Sara had a discussion of this stuff on her blog last week, and I suppose, as one of her commenters said, there's some balance point between love and "detachment" but I'm not sure the two are quite that separable or compatible.

I see I lied about those links; if anyone still wants some, let me know, but Google should serve. Thompson in particular has an active site and does a lot of his sales from it.

BDL, you're also right about the terrible years since. I try not to look at the future -- I habitually try not to, for personal and other reasons -- because I don't like what I see and it doesn't exactly help in coping with the present.

Your morning bringdown, courtesy of Toad Depressants Inc.

Posted by: Ron at October 12, 2006 04:57 PM


I've always thought and felt that "detachment" is the wrong word for what we should strive for, that allowing the feelings to flow through, no more and no less, not block them from entering and not hold them from leaving, was what the Buddha meant for us to try to do.

So, now, grief and terror. Later this afternoon, a moment of sun and a dog, or a crow and joy. Miss Patsy pretty much cries at least once when we watch the news in the evening. I read an interview with a young folksinger in the Times, and she was talking about watching a Bill Moyers interview with someone (I've lost the link in the chain of who!) who said that he thought Americans were very sad right now, that right under the surface of virtually anyone was sadness. The news and the national tragedy add to the accumulation of grief of the individual and personal.

Posted by: bdaggerlee at October 12, 2006 05:26 PM


bdaggerlee said it. the fear and the grief, fed by what we have been through before and by knowing now the preciousness of people we love in our lives. of course, that experience also feeds the courage [or whatever it is] to keep putting one foot in front of the other, to make the most of what turns up despite the fear. dammit.

wish i had something profound or encouraging to say, but it's not a hallmark moment when the possibilities include various transplants and/or cancer. if you want to vent, though -- i'm all ears, and think that is therapeutic when life stinks all to hell.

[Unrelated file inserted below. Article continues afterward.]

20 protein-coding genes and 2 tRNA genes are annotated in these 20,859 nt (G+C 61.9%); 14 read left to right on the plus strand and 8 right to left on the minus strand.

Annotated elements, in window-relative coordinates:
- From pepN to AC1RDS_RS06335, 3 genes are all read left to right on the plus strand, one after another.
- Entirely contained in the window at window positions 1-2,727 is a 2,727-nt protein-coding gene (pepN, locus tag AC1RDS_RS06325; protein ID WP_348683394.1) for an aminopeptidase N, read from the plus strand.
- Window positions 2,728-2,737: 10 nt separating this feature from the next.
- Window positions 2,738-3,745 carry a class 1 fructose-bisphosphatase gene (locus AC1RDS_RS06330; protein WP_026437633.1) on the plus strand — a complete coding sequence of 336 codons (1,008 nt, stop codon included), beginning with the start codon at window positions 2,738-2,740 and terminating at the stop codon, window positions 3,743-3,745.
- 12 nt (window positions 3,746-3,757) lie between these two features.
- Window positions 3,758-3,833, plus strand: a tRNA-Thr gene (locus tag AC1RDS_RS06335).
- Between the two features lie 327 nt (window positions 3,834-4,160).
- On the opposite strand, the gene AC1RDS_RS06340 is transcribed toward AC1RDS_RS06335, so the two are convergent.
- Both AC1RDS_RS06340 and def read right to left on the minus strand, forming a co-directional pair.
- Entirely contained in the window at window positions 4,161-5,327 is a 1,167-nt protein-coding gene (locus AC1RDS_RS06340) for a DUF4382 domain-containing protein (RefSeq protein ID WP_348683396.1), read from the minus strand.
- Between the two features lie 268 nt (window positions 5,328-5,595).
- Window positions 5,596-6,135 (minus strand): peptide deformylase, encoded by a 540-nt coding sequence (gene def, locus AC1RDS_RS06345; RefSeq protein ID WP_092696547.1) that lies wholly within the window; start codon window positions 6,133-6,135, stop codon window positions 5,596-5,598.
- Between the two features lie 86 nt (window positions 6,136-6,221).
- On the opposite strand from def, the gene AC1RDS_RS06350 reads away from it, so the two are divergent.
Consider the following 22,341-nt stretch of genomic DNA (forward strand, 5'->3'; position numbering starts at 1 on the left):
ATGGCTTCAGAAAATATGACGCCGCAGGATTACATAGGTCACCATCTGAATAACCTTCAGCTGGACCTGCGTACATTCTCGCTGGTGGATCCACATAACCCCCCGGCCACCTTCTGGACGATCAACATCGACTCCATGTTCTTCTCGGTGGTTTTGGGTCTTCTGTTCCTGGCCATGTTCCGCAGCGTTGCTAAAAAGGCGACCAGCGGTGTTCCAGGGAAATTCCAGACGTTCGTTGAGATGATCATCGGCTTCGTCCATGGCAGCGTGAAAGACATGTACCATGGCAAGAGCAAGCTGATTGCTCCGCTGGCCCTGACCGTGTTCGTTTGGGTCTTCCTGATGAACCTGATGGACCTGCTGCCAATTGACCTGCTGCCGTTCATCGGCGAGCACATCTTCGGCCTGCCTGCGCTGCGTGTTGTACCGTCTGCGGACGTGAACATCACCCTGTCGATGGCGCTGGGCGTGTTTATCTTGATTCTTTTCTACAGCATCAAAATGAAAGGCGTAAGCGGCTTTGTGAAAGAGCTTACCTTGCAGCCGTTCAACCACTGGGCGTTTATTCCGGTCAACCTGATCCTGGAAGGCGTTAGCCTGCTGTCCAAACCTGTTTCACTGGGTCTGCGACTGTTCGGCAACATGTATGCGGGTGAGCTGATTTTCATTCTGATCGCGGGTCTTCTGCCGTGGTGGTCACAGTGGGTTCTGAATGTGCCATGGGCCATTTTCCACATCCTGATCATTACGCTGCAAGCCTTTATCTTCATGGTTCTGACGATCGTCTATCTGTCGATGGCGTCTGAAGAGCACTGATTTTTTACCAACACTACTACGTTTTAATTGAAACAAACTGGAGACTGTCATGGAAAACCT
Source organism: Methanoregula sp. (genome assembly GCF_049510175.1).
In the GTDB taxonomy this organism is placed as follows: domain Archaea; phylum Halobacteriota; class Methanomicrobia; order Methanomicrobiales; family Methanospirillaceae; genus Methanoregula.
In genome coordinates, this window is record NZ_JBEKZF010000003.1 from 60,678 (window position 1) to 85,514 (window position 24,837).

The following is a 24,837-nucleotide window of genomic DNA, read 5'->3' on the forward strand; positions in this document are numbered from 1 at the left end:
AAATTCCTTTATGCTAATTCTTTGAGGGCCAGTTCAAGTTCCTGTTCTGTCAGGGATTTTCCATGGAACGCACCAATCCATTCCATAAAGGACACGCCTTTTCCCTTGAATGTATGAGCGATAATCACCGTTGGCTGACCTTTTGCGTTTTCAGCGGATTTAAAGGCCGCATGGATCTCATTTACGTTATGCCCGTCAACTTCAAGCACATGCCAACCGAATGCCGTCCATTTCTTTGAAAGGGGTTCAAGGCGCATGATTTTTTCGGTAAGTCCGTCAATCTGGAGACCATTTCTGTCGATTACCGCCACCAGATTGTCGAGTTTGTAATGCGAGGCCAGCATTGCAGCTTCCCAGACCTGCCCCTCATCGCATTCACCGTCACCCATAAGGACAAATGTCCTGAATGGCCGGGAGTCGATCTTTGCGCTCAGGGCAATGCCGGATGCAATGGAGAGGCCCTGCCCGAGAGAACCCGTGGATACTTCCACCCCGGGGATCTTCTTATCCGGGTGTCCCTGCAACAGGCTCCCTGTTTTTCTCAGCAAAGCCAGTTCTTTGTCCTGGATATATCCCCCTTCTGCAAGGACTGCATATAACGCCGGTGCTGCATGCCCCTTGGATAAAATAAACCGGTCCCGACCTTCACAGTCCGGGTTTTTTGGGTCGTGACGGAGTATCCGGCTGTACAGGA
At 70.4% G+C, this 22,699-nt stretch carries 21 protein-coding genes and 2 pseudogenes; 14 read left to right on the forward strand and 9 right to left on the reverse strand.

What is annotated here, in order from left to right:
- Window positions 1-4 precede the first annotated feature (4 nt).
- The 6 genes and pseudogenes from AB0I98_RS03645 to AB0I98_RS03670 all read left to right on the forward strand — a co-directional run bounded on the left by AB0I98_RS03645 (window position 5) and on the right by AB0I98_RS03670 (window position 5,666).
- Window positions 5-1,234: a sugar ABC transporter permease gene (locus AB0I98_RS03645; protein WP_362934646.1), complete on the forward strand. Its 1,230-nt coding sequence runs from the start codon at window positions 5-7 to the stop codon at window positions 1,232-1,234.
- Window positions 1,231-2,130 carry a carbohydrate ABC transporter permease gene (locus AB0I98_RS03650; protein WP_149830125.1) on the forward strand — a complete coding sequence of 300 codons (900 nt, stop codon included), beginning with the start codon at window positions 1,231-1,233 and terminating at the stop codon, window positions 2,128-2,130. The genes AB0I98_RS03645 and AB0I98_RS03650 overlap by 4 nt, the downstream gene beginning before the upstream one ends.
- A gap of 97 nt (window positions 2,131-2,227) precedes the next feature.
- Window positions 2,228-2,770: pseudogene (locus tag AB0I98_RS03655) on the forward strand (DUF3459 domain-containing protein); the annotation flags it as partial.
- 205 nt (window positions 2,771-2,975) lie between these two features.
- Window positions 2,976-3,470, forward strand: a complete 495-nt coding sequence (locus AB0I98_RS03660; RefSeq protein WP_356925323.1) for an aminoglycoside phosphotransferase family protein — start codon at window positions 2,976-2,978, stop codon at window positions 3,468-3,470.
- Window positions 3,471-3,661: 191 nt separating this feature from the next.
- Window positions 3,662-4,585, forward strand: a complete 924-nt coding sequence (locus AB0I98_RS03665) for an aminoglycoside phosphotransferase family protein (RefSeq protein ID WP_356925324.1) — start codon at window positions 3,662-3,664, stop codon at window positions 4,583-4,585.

Posted by: kathy a at October 12, 2006 05:44 PM


see, you guys go saying profound things while i'm struggling to put my emotions into words.

i didn't really want to say that grief is a constant background, but it has been. lost my nephew and then my dad to long struggles with cancer, and then there is our national saga, and then, and then.... it is a freaking wonder that we can wake up and find something good in the day -- but pretty joyous when that keeps happening, anyway.

just don't know about detachment or the balance. it seems more like the competing concerns of being human and being able to function, at least to me.

Posted by: kathy a at October 12, 2006 05:56 PM


Ugh, Ron, I didn't even see these comments until today. I was too enthralled with the raven photos (which are great; thank you).

I'm sorry for what your sister is going through, and for what it's putting you through. One of the hardest things really is learning to live right now, not in future pain, even though you know or believe the future pain is coming. It is one of the greatest lessons of cancer, though.

I know it's really nauseating when people get all goofy about the opportunities presented by adversity. "You are so lucky to have a Downs Syndrome child." "How special for you to be married to a paraplegic." That's so not what I mean. I can only say that having cancer and being told I was probably going to die in five years (a ridiculously long time ago) clarified things for me. When today might be your last good day, or your last good day together, you either seize it or seize up. I've done both, on different days. It's a tough little trick, no joke. But I have found it to be worth practicing, or trying to practice. It can mean the difference between a wealthy life and a life of poverty. (And I know you know I don't mean anything to do with money.)

I loved Kubler-Ross, because she emphasized this from the perspective of the person who loves someone else, someone who may be dying but not necessarily. She is the person who taught me, long before I even knew I was sick, to tell people "I love you" or whatever else I have to say now, today.

I know you won't fail your sister. Whatever there is to do for her or simply with her, or even just tell her over and over, I know you will do. I'll bet she knows this, too.

Meanwhile, I really like B. Dagger Lee's interpretation of the practice of "detachment." That makes sense to me. It reminds me of something else I used to hear a lot: "The way out is the way through." I'm not sure where that line comes from, but it's a fact.

Posted by: Sara at October 13, 2006 01:46 PM